Rustic Chicken Chowder

So it’s been a long day, and you stop and get one of those tasty rotisserie chickens from the grocery store deli, dig in like a ravenous beast and throw the leftovers (if any) in the fridge.  Now if you’re like me, you think, “don’t throw that away, you can make something out of it like your grandma would!”  I’ll be honest.  Sometimes I just throw it away.  But sometimes I get industrious and soup happens the next day.

I know it SOUNDS like a lot of work, but what it really is is throwing everything in a pot and letting it simmer while you’re having a lazy day at home. I love how the chicken just falls off the bones in little shreds that permeate the whole soup.  You just don’t get that when you cut chicken up in neat little bites.  You end up with something that tastes rustic and homey, and honestly tastes like you slaved over it, when maybe you just know how to boil.  And if that’s the case, it’s okay, because it’s still going to be awesome.

Rustic Chicken Chowder

Rustic Chicken Chowder

Leftover roasted chicken (with the bones if you have them)
6-8 cups water or chicken broth
2 bay leaves
1 onion, diced
2 stalks celery, sliced
4-5 russet potatoes, diced
1 cup frozen corn
1/2 cup heavy cream
Salt & pepper
1/2 tsp. marjoram
1/2 tsp. paprika
1-2 tsp. chicken bouillon (optional)
2 tsp. cornstarch (optional)

Put the whole chicken carcass in a soup pot (including any meat left on it and the weird jelly-like stuff in the bottom of the pan or package) and cover with water.  Add bay leaves and bring to a boil.  Turn heat down, cover and simmer for a couple of hours.  (If you want to skip this step, you can always use prepared chicken broth and add cooked chicken).  Before adding the other ingredients, remove the bones and skin and return broth and chicken to the pan.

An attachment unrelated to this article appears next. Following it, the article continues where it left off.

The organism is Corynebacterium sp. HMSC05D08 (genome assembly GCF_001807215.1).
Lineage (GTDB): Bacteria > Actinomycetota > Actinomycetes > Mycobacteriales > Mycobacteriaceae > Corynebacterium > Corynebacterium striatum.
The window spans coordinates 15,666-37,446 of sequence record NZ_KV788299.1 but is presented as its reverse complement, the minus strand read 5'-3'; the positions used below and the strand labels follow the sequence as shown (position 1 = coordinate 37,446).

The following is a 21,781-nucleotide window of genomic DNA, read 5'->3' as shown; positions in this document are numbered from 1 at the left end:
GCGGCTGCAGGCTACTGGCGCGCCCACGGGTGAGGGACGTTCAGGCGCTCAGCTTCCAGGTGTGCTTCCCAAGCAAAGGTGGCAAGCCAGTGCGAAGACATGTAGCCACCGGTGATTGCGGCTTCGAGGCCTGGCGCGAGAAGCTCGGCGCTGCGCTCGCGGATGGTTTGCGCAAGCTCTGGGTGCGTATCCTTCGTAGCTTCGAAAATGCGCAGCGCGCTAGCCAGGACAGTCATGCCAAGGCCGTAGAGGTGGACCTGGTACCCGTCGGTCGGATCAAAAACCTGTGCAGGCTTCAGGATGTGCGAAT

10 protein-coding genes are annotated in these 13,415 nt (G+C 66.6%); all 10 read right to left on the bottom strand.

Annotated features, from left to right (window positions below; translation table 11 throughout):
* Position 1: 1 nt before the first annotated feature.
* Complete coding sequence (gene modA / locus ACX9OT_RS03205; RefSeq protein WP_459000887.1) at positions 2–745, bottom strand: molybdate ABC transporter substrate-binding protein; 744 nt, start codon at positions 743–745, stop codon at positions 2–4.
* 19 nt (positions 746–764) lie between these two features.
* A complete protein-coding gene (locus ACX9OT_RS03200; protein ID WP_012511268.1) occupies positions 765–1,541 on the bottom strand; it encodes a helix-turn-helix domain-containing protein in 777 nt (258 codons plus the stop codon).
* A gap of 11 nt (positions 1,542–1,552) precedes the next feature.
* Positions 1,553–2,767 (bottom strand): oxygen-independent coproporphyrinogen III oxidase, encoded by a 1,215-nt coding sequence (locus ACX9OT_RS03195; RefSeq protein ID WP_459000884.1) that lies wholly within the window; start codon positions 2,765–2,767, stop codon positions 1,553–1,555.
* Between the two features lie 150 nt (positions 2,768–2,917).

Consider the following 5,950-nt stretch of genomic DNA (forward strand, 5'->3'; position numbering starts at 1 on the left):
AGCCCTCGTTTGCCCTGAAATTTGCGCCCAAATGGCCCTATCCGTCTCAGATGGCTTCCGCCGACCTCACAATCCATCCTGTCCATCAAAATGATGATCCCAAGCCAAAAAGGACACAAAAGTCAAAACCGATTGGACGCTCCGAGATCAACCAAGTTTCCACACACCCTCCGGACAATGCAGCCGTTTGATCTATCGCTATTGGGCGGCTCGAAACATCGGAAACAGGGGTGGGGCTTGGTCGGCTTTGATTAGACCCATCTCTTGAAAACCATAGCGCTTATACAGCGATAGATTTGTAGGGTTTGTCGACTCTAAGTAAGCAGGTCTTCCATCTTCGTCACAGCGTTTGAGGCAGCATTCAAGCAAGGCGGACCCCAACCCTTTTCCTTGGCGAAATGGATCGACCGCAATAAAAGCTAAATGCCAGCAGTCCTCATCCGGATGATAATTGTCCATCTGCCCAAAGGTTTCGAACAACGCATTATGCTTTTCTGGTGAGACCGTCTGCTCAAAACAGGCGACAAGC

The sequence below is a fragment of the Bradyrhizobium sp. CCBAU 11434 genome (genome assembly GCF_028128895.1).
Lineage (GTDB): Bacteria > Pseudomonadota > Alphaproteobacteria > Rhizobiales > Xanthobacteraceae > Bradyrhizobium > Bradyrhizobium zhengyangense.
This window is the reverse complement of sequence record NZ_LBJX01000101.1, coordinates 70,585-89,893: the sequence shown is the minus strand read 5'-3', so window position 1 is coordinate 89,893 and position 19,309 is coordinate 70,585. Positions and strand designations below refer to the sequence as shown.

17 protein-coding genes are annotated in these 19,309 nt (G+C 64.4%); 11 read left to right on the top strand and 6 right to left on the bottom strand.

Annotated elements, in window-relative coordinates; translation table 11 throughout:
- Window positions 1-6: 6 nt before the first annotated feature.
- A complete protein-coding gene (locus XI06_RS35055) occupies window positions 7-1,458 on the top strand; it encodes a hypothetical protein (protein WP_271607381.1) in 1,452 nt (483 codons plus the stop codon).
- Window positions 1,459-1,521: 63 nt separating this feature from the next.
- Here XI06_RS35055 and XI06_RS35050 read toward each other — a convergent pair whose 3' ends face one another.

Add onion, celery, potatoes and corn.  Cook for 30 minutes or more until veggies are all soft.  Add cream and seasonings.  If you want more intense chicken flavor, add some chicken bouillon (I like the “better than bouillon” paste stuff) for an extra punch.  I like my soups to be soupy but if you prefer a thicker, more “chowder-like” consistency, mix some cornstarch with water until it dissolves and stir into boiling soup to thicken.

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4 thoughts on “Rustic Chicken Chowder

  1. Angie Koch says:

    My nutrionist says to break up that carcass in pieces, yep break the bones in half and again and again. You get so much more nutrional benefit from the bones and of course it tastes better too. I have a friend that just freezes her carcasses and when she has enough she gets out all her big pots and simmers away, then cans the broth. Of course you could freeze it too. Just a little chicken bone info….

    • aprilarnold says:

      I do freeze them sometimes until I have a day at home to let them simmer. Such an easy way to make soup. And I do agree that you get more flavor if you crack the bones, although I don’t break them up a lot because I don’t want splinters in my soup and the bigger bones are easier to pick out.

  2. Sharayah says:

    Sounds delicious! I would like to try adding a tsp of liquid smoke and throwing it into the crock pot!

    • aprilarnold says:

      Extra smokiness is always nice. I think the paprika also adds a little smoky flavor too. Let me know how it turns out in the crock pot. I think if I was going to do that I’d cook the chicken stock one day and the soup the next day.

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